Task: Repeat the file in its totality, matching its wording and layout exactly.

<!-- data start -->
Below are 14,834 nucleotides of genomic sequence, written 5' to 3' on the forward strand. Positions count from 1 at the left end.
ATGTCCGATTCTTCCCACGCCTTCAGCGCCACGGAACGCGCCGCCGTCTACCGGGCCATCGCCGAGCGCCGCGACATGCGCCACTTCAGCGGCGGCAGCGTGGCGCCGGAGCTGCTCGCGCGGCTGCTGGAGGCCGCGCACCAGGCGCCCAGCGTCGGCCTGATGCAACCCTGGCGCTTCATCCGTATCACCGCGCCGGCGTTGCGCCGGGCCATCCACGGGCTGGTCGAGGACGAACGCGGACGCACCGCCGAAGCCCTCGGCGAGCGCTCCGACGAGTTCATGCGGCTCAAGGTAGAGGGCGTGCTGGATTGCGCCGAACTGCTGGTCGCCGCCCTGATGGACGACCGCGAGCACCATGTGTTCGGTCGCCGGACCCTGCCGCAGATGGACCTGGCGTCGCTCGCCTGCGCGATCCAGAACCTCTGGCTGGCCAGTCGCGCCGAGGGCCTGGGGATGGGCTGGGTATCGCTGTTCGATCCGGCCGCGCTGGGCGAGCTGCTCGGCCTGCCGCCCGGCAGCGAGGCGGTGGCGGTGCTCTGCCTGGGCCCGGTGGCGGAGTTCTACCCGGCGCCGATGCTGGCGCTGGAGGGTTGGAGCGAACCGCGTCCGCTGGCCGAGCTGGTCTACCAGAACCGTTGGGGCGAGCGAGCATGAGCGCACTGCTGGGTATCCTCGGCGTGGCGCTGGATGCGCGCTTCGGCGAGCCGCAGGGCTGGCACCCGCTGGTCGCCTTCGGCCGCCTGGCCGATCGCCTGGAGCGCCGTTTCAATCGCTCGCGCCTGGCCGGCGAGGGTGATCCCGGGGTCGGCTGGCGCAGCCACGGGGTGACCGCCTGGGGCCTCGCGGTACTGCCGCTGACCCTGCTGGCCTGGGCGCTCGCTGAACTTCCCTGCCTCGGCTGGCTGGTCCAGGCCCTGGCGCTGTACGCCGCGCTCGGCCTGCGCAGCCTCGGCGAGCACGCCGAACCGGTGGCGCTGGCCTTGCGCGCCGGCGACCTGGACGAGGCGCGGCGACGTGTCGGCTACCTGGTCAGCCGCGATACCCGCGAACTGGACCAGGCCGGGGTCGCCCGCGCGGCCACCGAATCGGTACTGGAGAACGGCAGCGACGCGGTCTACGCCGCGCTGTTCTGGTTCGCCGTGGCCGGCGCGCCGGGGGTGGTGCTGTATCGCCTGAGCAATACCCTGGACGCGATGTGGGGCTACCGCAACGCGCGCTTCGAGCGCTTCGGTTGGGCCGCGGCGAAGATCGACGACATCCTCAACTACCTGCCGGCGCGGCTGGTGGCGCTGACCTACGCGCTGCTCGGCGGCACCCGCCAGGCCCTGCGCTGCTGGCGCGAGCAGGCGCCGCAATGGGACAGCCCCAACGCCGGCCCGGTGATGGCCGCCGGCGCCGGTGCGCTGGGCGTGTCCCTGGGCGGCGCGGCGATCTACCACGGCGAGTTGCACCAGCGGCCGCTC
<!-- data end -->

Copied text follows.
Below are 14,834 nucleotides of genomic sequence, written 5' to 3' on the forward strand. Positions count from 1 at the left end.
ATGTCCGATTCTTCCCACGCCTTCAGCGCCACGGAACGCGCCGCCGTCTACCGGGCCATCGCCGAGCGCCGCGACATGCGCCACTTCAGCGGCGGCAGCGTGGCGCCGGAGCTGCTCGCGCGGCTGCTGGAGGCCGCGCACCAGGCGCCCAGCGTCGGCCTGATGCAACCCTGGCGCTTCATCCGTATCACCGCGCCGGCGTTGCGCCGGGCCATCCACGGGCTGGTCGAGGACGAACGCGGACGCACCGCCGAAGCCCTCGGCGAGCGCTCCGACGAGTTCATGCGGCTCAAGGTAGAGGGCGTGCTGGATTGCGCCGAACTGCTGGTCGCCGCCCTGATGGACGACCGCGAGCACCATGTGTTCGGTCGCCGGACCCTGCCGCAGATGGACCTGGCGTCGCTCGCCTGCGCGATCCAGAACCTCTGGCTGGCCAGTCGCGCCGAGGGCCTGGGGATGGGCTGGGTATCGCTGTTCGATCCGGCCGCGCTGGGCGAGCTGCTCGGCCTGCCGCCCGGCAGCGAGGCGGTGGCGGTGCTCTGCCTGGGCCCGGTGGCGGAGTTCTACCCGGCGCCGATGCTGGCGCTGGAGGGTTGGAGCGAACCGCGTCCGCTGGCCGAGCTGGTCTACCAGAACCGTTGGGGCGAGCGAGCATGAGCGCACTGCTGGGTATCCTCGGCGTGGCGCTGGATGCGCGCTTCGGCGAGCCGCAGGGCTGGCACCCGCTGGTCGCCTTCGGCCGCCTGGCCGATCGCCTGGAGCGCCGTTTCAATCGCTCGCGCCTGGCCGGCGAGGGTGATCCCGGGGTCGGCTGGCGCAGCCACGGGGTGACCGCCTGGGGCCTCGCGGTACTGCCGCTGACCCTGCTGGCCTGGGCGCTCGCTGAACTTCCCTGCCTCGGCTGGCTGGTCCAGGCCCTGGCGCTGTACGCCGCGCTCGGCCTGCGCAGCCTCGGCGAGCACGCCGAACCGGTGGCGCTGGCCTTGCGCGCCGGCGACCTGGACGAGGCGCGGCGACGTGTCGGCTACCTGGTCAGCCGCGATACCCGCGAACTGGACCAGGCCGGGGTCGCCCGCGCGGCCACCGAATCGGTACTGGAGAACGGCAGCGACGCGGTCTACGCCGCGCTGTTCTGGTTCGCCGTGGCCGGCGCGCCGGGGGTGGTGCTGTATCGCCTGAGCAATACCCTGGACGCGATGTGGGGCTACCGCAACGCGCGCTTCGAGCGCTTCGGTTGGGCCGCGGCGAAGATCGACGACATCCTCAACTACCTGCCGGCGCGGCTGGTGGCGCTGACCTACGCGCTGCTCGGCGGCACCCGCCAGGCCCTGCGCTGCTGGCGCGAGCAGGCGCCGCAATGGGACAGCCCCAACGCCGGCCCGGTGATGGCCGCCGGCGCCGGTGCGCTGGGCGTGTCCCTGGGCGGCGCGGCGATCTACCACGGCGAGTTGCACCAGCGGCCGCTC